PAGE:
Understanding Different Types of Circuit Filters & How They Function
Filtering has vital signal processing applications across a broad spectrum of technologies, from communication and semiconductors to power systems. Read on to learn more about different types of filters and their performance characteristics.
What Is the Role of Filters in Electronics?
Filters in circuits extract (pass) certain frequencies while blocking (attenuating) undesired frequencies. For example, when you tune in to your favorite radio station, a filter passes the desired frequency and blocks content broadcasted in other radio frequencies. Similarly, in DC power supplies, a filter can be used to eliminate high frequencies or interference in AC inputs. Other filter applications include analog-to-digital converters and audio speaker crossover networks.
Four Basic Types of Circuit Filters
There are many different kinds of filters, but the four basic types are:
- Low-pass filter - passes signals with a frequency below a specific cutoff frequency, depressing all frequencies above the cutoff
- High-pass filter - passes frequencies higher than a particular cutoff frequency, depressing signals with a frequency less than the cutoff
- Band-pass filter- combines the properties of both low-pass and high-pass filters into a single filter
- Notch (or band-stop) filter – passes all frequencies above and below a specific range determined by the component values
Active Filter Vs. Passive Filter
Here are the differences between passive and active filters:
- Passive filter circuits use passive components like resistors, capacitors, and inductors. Active filters don’t include inductors but are designed with resistors, capacitors, and active components like operational amplifiers.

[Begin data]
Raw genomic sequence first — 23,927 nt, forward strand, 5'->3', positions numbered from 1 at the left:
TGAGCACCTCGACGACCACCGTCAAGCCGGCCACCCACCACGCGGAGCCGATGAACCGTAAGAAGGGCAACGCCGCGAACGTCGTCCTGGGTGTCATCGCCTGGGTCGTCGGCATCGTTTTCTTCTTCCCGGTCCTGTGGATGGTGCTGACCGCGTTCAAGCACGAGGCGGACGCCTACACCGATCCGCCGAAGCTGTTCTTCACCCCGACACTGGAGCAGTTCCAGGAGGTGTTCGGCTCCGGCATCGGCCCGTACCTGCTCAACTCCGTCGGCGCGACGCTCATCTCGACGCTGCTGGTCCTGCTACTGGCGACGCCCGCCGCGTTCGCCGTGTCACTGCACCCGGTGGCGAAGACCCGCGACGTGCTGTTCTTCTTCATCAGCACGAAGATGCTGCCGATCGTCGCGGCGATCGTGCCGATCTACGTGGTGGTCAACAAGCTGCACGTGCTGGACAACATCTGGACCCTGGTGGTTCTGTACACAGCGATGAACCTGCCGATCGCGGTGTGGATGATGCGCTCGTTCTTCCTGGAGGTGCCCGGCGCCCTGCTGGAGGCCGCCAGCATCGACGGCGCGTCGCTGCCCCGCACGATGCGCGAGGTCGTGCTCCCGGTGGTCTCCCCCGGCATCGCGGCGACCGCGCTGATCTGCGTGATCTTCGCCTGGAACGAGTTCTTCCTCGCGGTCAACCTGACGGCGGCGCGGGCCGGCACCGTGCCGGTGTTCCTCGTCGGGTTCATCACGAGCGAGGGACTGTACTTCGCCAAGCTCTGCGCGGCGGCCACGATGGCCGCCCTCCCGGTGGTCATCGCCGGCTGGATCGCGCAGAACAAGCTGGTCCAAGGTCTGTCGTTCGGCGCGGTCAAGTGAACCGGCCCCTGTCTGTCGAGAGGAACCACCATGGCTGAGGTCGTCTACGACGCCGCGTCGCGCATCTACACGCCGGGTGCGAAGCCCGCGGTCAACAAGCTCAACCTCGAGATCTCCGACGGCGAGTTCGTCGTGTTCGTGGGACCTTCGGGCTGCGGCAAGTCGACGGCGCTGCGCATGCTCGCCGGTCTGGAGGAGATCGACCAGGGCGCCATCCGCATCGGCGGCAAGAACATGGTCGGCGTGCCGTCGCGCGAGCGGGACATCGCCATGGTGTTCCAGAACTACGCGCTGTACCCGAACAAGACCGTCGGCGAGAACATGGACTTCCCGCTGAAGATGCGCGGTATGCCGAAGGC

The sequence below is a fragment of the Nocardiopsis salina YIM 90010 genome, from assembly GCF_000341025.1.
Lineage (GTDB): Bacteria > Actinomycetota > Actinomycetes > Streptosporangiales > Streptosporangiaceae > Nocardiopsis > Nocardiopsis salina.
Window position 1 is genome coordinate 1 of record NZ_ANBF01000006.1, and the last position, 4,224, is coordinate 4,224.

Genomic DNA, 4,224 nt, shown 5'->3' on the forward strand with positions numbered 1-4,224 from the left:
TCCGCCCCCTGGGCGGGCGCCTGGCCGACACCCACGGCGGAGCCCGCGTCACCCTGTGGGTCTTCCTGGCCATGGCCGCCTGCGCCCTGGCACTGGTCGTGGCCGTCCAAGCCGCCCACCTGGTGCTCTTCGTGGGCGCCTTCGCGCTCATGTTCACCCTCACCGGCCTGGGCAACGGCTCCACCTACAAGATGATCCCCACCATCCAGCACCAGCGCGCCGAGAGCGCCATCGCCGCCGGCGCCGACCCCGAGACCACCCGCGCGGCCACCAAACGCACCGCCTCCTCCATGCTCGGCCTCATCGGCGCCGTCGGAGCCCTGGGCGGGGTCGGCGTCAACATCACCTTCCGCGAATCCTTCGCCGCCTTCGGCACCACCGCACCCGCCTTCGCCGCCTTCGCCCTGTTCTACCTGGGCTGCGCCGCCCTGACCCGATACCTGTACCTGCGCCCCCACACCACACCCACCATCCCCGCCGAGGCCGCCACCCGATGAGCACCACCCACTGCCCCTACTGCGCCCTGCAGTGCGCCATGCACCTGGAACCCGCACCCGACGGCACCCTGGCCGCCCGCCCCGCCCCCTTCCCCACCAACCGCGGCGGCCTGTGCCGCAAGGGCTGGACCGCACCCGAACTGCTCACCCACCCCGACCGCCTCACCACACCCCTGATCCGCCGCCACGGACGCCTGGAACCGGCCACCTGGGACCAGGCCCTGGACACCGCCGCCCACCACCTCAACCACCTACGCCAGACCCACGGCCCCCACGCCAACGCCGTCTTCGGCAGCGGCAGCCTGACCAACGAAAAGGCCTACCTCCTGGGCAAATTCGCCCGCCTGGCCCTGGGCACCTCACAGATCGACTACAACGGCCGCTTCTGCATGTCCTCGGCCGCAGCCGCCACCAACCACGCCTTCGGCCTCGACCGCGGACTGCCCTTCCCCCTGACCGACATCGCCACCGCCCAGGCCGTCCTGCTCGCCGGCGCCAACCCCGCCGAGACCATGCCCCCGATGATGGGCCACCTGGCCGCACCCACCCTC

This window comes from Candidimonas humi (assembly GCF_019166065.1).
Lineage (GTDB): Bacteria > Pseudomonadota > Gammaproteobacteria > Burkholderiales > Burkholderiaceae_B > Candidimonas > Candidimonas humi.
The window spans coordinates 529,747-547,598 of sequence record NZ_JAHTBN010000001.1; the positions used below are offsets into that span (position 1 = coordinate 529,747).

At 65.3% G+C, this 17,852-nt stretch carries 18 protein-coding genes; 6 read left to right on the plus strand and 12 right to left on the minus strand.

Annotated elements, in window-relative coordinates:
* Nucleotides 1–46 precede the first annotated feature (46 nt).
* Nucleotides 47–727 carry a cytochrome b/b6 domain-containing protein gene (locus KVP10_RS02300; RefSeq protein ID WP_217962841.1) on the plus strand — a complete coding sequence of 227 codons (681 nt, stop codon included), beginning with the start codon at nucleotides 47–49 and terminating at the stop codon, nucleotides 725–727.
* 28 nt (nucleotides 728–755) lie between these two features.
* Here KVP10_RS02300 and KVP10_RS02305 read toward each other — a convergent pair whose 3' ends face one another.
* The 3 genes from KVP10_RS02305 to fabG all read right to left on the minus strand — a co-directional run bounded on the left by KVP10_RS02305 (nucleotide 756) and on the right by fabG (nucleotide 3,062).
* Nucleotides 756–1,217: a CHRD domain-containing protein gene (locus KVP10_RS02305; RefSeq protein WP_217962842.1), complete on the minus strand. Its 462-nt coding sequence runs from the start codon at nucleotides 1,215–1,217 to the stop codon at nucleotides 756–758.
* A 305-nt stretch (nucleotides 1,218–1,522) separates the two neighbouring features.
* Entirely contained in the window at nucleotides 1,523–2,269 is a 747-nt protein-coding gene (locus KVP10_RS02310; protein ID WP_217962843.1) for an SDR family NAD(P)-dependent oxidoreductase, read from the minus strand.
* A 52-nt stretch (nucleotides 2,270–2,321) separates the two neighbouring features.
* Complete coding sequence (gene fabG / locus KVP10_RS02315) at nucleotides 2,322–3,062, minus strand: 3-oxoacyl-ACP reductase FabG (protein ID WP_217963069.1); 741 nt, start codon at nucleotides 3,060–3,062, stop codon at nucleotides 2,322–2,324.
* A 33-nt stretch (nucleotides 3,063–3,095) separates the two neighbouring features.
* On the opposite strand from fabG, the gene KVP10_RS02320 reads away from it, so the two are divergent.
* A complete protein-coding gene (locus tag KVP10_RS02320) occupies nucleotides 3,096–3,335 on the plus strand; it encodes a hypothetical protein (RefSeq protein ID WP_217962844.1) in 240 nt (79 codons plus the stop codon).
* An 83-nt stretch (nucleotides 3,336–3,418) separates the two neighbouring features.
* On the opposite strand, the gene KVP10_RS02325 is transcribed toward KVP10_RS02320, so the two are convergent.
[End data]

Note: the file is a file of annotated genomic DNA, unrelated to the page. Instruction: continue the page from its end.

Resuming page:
- Passive filters operate optimally within the 100 Hz – 300 MHz (with proper design, the upper-frequency limit can be extended to the gigahertz range). However, active filters have a bandwidth limitation, only responding to very low frequencies, such as those toward 0 Hz.
- Active filters can amplify the filter output while passive components lack this capability.
- It’s possible to design high-order active filters without incorporating inductors. Passive filters aren’t suitable for signal attenuation or amplification in applications where inductors are problematic.
Key Filter Performance Characteristics
Filter performance characteristics are denoted or expressed in terms such as:
- Response curves describe filter behavior.
- Attenuation in decibels (dB) is a measure of the loss of signal strength after filtering.
- Signal frequency (f).
- -3dB Frequency (f3dB) is the input frequency at which the output signal is reduced by 3dB with respect to the input.
- Center frequency (f0) is the frequency within the upper and lower cutoff frequency range in band-pass and notch filtering.
- Stopband frequency (fs) is the frequency at a particular attenuation level.
- Bandwidth (β) denotes the width of the band of frequencies that the filter allows to pass through without substantial attenuation.
Circuit filters have contributed to the realization of many modern technologies requiring signal attenuation or amplification. If you’re looking for high-quality passive or active filters, visit the Allied Components International website right away!